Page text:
Online Travel Services Components
Airline reservations the largest single component ($42.6 billion in 2007; $64 billion in 2010)
Hotel reservations ($24.1 billion in 2002, $45.9 billion in 2010)
Car reservations ($3.2 billion in 2005, $5.8 billion in 2010)
Cruise/tour reservations: fairly slow growth since not as well suited for online environment
Business travel – expected to be a major growth area as corporations seek better control of corporate travel expenses
Projected Growth of Online Travel Market Segments
Figure 9.6, Page 597
SOURCES: Based on data from eMarketer, Inc. 2007f, 2005c; authors’ estimates..
Insight on Business: Zipcars Class Discussion
What is the Zipcar business model? How does it make money?
How does Zipcar use the Internet?
Does Zipcar compete with traditional car rental firms?
Will Zipcar work only in urban markets? Can it expand to the suburbs?
Online Travel Industry Dynamics
Competition among online providers is intense
Industry is going through a period of consolidation as stronger, offline established firms purchase weaker and relatively inexpensive online firms
Suppliers (the large national airlines, hotel chains, auto rental companies, etc.) are attempting to eliminate the intermediaries such as the global distribution systems and travel agencies, using Web as means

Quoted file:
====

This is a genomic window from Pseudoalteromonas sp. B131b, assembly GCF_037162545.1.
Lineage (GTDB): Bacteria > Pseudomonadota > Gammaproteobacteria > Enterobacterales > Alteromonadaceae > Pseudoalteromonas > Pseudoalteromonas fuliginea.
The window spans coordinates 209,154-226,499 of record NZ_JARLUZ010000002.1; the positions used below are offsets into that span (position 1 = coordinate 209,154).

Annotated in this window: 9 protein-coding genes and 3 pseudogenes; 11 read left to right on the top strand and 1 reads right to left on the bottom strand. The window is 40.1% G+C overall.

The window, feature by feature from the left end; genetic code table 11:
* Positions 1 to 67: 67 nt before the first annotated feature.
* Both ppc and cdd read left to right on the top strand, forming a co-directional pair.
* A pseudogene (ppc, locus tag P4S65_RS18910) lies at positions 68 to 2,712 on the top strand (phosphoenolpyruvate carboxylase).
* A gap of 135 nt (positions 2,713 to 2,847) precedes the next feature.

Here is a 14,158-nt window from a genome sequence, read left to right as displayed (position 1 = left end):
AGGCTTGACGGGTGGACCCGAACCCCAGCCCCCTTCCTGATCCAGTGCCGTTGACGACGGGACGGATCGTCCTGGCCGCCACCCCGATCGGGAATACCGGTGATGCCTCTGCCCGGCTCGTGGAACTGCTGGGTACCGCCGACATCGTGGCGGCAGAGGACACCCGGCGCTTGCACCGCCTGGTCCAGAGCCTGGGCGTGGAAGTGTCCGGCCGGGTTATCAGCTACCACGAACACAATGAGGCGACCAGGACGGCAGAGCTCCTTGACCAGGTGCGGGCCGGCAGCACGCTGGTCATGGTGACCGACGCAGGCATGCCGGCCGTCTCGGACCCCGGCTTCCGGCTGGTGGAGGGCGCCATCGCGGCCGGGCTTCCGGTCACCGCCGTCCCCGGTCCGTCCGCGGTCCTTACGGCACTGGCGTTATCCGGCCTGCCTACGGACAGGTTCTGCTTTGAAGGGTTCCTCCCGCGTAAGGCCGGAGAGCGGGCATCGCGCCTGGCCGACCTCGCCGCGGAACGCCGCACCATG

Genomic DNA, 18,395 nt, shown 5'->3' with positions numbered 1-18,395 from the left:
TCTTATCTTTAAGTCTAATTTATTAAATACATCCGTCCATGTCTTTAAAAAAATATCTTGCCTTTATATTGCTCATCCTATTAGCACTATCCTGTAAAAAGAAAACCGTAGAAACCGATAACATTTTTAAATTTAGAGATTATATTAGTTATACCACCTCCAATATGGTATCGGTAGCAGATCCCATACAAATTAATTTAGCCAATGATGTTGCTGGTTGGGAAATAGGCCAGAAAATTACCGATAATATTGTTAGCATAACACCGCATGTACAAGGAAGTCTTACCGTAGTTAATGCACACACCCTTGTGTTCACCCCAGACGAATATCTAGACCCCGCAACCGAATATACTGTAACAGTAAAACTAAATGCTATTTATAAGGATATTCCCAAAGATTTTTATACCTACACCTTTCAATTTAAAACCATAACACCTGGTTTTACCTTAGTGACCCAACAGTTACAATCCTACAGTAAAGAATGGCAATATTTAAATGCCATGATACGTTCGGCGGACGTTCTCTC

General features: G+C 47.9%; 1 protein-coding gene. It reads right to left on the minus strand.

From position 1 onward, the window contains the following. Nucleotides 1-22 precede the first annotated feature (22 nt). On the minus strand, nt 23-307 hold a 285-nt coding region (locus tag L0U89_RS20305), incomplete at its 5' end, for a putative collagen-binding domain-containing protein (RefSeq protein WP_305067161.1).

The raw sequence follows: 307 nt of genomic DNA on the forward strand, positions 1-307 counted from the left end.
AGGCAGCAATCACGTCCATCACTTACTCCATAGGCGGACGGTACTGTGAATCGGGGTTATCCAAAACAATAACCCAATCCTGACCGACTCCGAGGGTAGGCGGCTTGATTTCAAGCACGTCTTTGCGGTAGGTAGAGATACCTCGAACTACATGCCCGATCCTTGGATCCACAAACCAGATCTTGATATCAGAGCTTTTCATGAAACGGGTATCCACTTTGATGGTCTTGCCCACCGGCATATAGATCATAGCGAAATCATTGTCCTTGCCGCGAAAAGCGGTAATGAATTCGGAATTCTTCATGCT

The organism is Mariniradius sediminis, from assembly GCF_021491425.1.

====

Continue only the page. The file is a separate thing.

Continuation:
The Travel Services Value Chain
Figure 9.7, Page 602
E-commerce in Action: Expedia.com
Online travel services company that provides access to information about and sales of travel arrangements
Originally started by Microsoft, subsequently purchased by InterActiveCorp, then spun-off into separate public company in 2005
One of top players in online travel services, generating revenues of $2.2 billion in 2006
Online Career Services
Next to travel services, one of Internet’s most successful online services.
Dominated by CareerBuilder, Monster (owned by Monster Worldwide), and Yahoo HotJobs
Online recruiting provides more efficient and cost-effective method of linking employers and potential employees, while reducing total time-to-hire
Enables job hunters to more easily build, update, and distribute resumes while gathering information about prospective employers and conducting job searches
Ideally suited for Web due to information-intense nature of process
Why are Job Sites So Popular?
Saves time and money for both job hunters and employers
For employers: Expand geographic reach of search, lower cost, and result in faster hiring decisions
For job seekers: Make resumes more widely available, and provides a variety of related job-hunting services
One of most important functions: Ability to establish market prices and terms (online national marketplace)
Recruitment Market Segments
Three major segments
General job recruitment: Largest segment and primary focus
Executive search: highest revenue potential
Specialized job placement services: often run by professional societies
Online Recruitment Industry Dynamics
Consolidation: CareerBuilder, Monster, and HotJobs together dominate the market
Diversification of product line: niche sites
Localization: Local boards compete with local newspapers, Craigslist